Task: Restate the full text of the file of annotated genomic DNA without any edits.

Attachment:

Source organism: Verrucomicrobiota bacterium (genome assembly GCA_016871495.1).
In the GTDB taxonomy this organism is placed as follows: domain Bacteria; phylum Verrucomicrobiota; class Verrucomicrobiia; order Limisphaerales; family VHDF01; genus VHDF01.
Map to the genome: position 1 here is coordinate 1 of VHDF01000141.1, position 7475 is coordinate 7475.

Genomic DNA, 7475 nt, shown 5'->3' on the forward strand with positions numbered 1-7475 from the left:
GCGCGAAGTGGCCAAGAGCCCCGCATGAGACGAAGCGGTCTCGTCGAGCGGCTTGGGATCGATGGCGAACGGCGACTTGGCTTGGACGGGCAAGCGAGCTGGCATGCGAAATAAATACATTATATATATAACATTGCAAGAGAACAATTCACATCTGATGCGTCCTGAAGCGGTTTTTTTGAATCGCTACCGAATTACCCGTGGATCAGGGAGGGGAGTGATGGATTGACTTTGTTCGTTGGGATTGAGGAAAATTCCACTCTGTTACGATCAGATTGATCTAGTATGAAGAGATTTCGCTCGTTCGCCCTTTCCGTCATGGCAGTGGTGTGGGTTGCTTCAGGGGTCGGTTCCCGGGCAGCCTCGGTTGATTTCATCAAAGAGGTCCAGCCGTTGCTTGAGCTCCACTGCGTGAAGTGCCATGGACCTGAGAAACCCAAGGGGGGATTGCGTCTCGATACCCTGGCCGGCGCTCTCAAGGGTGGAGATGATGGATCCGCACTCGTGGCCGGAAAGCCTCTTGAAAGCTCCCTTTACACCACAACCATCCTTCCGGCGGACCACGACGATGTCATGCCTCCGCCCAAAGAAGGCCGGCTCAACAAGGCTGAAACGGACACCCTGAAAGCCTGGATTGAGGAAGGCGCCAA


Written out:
Source organism: Verrucomicrobiota bacterium (genome assembly GCA_016871495.1).
In the GTDB taxonomy this organism is placed as follows: domain Bacteria; phylum Verrucomicrobiota; class Verrucomicrobiia; order Limisphaerales; family VHDF01; genus VHDF01.
Map to the genome: position 1 here is coordinate 1 of VHDF01000141.1, position 7475 is coordinate 7475.

Genomic DNA, 7475 nt, shown 5'->3' on the forward strand with positions numbered 1-7475 from the left:
GCGCGAAGTGGCCAAGAGCCCCGCATGAGACGAAGCGGTCTCGTCGAGCGGCTTGGGATCGATGGCGAACGGCGACTTGGCTTGGACGGGCAAGCGAGCTGGCATGCGAAATAAATACATTATATATATAACATTGCAAGAGAACAATTCACATCTGATGCGTCCTGAAGCGGTTTTTTTGAATCGCTACCGAATTACCCGTGGATCAGGGAGGGGAGTGATGGATTGACTTTGTTCGTTGGGATTGAGGAAAATTCCACTCTGTTACGATCAGATTGATCTAGTATGAAGAGATTTCGCTCGTTCGCCCTTTCCGTCATGGCAGTGGTGTGGGTTGCTTCAGGGGTCGGTTCCCGGGCAGCCTCGGTTGATTTCATCAAAGAGGTCCAGCCGTTGCTTGAGCTCCACTGCGTGAAGTGCCATGGACCTGAGAAACCCAAGGGGGGATTGCGTCTCGATACCCTGGCCGGCGCTCTCAAGGGTGGAGATGATGGATCCGCACTCGTGGCCGGAAAGCCTCTTGAAAGCTCCCTTTACACCACAACCATCCTTCCGGCGGACCACGACGATGTCATGCCTCCGCCCAAAGAAGGCCGGCTCAACAAGGCTGAAACGGACACCCTGAAAGCCTGGATTGAGGAAGGCGCCAA